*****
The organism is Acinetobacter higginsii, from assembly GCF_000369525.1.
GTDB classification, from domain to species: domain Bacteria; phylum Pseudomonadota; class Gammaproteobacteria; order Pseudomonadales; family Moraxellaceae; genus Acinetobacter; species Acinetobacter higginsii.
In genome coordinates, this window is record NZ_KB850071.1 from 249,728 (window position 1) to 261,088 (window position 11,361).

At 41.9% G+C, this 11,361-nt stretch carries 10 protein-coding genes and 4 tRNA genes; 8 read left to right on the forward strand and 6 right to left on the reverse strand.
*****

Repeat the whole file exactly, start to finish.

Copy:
The organism is Acinetobacter higginsii, from assembly GCF_000369525.1.
GTDB classification, from domain to species: domain Bacteria; phylum Pseudomonadota; class Gammaproteobacteria; order Pseudomonadales; family Moraxellaceae; genus Acinetobacter; species Acinetobacter higginsii.
In genome coordinates, this window is record NZ_KB850071.1 from 249,728 (window position 1) to 261,088 (window position 11,361).

At 41.9% G+C, this 11,361-nt stretch carries 10 protein-coding genes and 4 tRNA genes; 8 read left to right on the forward strand and 6 right to left on the reverse strand.